How to shoot the Moon
THERE’S AN ART to photographing the moon. Many people know the frustration of a beautiful night sky that won’t transfer over into your shot – looking at your photo, it seems completely different.
It is possible to take a spell-binding picture complete with crater detail and depth – all it takes is some adjusting of your camera settings and a little bit of patience.
But before we get into the nitty-gritty of picking around within your camera settings, it’s worth knowing one or two things about our subject and its orbit around the Earth.
This will help you in your pursuit of a shot that’s ‘out of this world’…
Phases of the moon
A photo of the Moon taken in 1964 as part of Archives New Zealand’s former Post and Telegraph/Telecom Museum Holdings collection. (Photo Credit: Archives New Zealand)
The Moon has different ‘phases’. While we are always seeing the same ‘side’ of the Moon from Earth, its position in relation to the sun (which is lighting its surface for us to see) means we see different amounts of that surface. This happens in a regular cycle known as lunar phases.
Many people start out photographing a full Moon. While this is obviously the biggest and brightest phase, if you want to capture the detail and texture on the Moon’s surface it’s better to photograph the Moon when it’s NOT full.
This is because the beautiful detail of the Moon is accentuated by shadows and the contrast of light and dark near the Moon’s ‘terminator’ or border, where it turns from bright to shadow. In a full moon there is no terminator and therefore the 3D depth and detail of the surface is somewhat lost to us. Just like in portrait photography, we need shadows to reveal shape and texture.
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The best phases to take photos are during a gibbous Moon (i.e the Moon is more than half illuminated). Whether it is ‘waxing’ (getting bigger towards a full moon) or ‘waning’ (getting smaller after a full moon) isn’t too much of a concern.>
While small crescent moons are very interesting, they often don’t provide enough size for really dramatic images. It’s worth checking a lunar calendar to know when the Moon is going to be best for photography (and when it will be visible in the night sky). A couple of days either side of a full moon is usually ideal.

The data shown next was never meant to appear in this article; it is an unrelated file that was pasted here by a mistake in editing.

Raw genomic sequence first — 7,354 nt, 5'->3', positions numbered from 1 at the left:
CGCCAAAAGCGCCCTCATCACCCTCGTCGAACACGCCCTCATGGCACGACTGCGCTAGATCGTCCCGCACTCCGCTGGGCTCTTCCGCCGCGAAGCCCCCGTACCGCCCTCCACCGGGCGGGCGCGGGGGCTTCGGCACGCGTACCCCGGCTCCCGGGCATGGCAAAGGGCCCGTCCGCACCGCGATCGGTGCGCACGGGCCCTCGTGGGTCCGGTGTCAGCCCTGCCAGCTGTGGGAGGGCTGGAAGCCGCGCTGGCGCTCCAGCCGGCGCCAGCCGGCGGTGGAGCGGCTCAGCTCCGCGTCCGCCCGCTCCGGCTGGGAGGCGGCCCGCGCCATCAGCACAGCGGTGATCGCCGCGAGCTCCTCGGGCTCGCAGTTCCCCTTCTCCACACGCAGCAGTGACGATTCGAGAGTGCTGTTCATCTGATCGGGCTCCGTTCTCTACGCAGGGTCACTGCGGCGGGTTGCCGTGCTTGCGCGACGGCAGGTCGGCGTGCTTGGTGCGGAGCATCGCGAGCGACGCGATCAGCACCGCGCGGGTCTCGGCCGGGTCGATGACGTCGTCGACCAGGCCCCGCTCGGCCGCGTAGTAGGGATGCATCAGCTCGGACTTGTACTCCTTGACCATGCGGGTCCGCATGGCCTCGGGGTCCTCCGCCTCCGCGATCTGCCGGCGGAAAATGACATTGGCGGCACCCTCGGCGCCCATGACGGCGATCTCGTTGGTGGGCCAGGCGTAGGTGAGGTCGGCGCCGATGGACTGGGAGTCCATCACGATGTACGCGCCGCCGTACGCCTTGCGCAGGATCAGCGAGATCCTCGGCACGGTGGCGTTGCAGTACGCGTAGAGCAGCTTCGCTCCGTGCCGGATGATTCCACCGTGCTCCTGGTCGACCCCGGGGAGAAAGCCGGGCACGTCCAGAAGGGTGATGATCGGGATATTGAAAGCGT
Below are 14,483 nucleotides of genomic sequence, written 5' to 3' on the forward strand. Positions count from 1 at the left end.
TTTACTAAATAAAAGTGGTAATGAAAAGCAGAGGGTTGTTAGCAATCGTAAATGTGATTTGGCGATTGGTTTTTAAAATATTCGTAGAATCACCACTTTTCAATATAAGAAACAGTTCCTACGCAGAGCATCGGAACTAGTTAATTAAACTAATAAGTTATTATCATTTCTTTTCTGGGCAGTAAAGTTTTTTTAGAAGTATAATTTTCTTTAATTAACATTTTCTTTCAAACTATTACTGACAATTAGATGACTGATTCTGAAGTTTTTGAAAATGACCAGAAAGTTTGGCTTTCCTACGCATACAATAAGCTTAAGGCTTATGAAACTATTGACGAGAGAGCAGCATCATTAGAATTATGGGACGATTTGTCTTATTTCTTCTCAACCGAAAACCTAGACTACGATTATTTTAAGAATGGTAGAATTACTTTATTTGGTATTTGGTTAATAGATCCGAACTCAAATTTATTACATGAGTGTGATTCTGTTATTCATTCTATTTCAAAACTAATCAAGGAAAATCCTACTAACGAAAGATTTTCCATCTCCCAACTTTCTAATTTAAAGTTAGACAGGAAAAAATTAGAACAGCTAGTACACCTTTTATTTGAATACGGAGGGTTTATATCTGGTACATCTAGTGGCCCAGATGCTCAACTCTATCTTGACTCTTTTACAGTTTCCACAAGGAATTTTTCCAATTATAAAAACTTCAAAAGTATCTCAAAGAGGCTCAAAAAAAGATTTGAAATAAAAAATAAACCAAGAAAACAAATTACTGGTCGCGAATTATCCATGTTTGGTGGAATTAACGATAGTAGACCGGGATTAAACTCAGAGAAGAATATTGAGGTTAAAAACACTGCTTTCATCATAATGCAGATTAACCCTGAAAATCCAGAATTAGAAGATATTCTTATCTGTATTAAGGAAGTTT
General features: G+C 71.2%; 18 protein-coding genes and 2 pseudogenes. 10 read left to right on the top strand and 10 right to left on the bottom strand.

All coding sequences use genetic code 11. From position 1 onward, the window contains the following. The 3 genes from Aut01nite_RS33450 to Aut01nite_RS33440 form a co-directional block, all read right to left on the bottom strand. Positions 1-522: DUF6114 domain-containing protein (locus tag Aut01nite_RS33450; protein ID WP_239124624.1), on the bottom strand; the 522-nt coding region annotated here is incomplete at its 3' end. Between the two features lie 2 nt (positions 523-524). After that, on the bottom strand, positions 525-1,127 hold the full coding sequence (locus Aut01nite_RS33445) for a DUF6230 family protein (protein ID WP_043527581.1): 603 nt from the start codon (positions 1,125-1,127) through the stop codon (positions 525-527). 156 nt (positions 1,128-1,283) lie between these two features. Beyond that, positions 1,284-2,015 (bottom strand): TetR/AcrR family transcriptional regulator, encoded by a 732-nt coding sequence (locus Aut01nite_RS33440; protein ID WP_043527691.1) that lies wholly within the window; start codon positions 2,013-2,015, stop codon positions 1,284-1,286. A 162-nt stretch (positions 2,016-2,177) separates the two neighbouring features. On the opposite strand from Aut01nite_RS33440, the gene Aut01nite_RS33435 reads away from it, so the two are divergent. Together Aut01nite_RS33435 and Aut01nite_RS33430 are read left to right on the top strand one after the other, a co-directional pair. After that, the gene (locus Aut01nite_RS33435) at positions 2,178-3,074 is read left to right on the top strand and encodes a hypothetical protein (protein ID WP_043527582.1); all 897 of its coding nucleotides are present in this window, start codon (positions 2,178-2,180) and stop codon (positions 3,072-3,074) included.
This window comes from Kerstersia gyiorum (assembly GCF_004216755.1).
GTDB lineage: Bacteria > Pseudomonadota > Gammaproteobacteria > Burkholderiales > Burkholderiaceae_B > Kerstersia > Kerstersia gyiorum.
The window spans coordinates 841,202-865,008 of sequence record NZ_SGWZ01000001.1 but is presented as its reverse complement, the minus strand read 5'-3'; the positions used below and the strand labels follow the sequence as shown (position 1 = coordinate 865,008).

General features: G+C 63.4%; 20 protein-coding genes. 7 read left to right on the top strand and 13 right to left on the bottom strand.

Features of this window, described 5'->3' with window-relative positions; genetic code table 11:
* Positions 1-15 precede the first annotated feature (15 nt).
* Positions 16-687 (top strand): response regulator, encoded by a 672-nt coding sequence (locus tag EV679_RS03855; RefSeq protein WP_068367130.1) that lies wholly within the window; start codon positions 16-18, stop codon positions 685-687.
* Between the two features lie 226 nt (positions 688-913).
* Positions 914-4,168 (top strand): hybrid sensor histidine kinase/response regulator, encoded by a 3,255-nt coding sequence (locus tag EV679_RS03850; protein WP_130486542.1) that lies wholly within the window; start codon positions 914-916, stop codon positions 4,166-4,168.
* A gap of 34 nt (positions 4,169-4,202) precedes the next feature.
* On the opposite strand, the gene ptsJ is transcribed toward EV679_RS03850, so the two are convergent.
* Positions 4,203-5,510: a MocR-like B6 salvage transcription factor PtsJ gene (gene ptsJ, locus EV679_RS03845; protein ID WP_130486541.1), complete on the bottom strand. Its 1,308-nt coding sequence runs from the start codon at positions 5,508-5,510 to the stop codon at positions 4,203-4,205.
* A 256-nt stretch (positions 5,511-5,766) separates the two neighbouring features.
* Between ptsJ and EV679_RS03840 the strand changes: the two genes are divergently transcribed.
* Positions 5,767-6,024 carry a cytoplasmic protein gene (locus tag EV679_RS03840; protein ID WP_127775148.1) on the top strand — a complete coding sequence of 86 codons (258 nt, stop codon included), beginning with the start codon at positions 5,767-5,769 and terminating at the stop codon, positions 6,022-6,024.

Photographing a super moon
A super Moon, or perigee, forms when a full moon coincides with its closest approach to Earth.
It’s worth noting when these perigees happen because, if they coincide with an illuminated Moon, the Moon can appear up to 14 per cent larger to us on Earth and 30 per cent brighter which is excellent for photographing it! You can find out when the Moon is closest by looking at an online calendar. A couple of days either side of this will be an excellent opportunity to take your photos.
Of course you can still photograph a non ‘super Moon’ and get great results!
What you need
- Your longest lens. 200mm, 300mm, 400mm (or longer if you have it!). You could even put on a tele-extender if you’ve got one. The Moon is bright but because it’s so far away it will appear small in your frame so pick your longest focal length to zoom in as much as you can.
- A sturdy tripod and cable release to remove tripod wobble when pressing the shutter button. Shutter buttons are handy but not essential – a 2-second timer delay in your ‘drive mode’ settings will also work instead of a cable release, and you can even shoot the Moon without a tripod, providing your shutter speed is fast enough to prevent significant camera shake – you may just need to turn up your ISO a bit more to achieve this.
- A clear night.
Shoot in RAW
This is in your image quality settings. While shooting large JPEG’s is adequate for most of your photography, in this case you’ll benefit from doing a fair bit of post processing on your image so shooting in RAW allows you to pull a bit more detail out of your shots on the computer later.
Be aware that the files are significantly larger in size, so they will fill up your memory card a lot faster. For those who are really keen on post processing there is an extension section below you can try which involves stacking a few images together in order to increase saturation without introducing too much ‘noise’ in your final photograph.
Set (and lock) your focus.
Lock focus by selecting MF (Photo credit: Chris Bray Photography)
The Moon is plenty bright enough for your camera to autofocus on. Once you’ve grabbed an autofocus, you can ‘lock’ this focus distance in by flicking the AF/MF switch on the side of your lens to MF.So long as you don’t touch the manual focus ring, you’ll remain locked at this focus.
If you’d like to be super accurate, you can zoom in on the Moon x10 in ‘live view’ on your LCD screen and tweak the manual focus ring to ensure the craters are precisely in focus.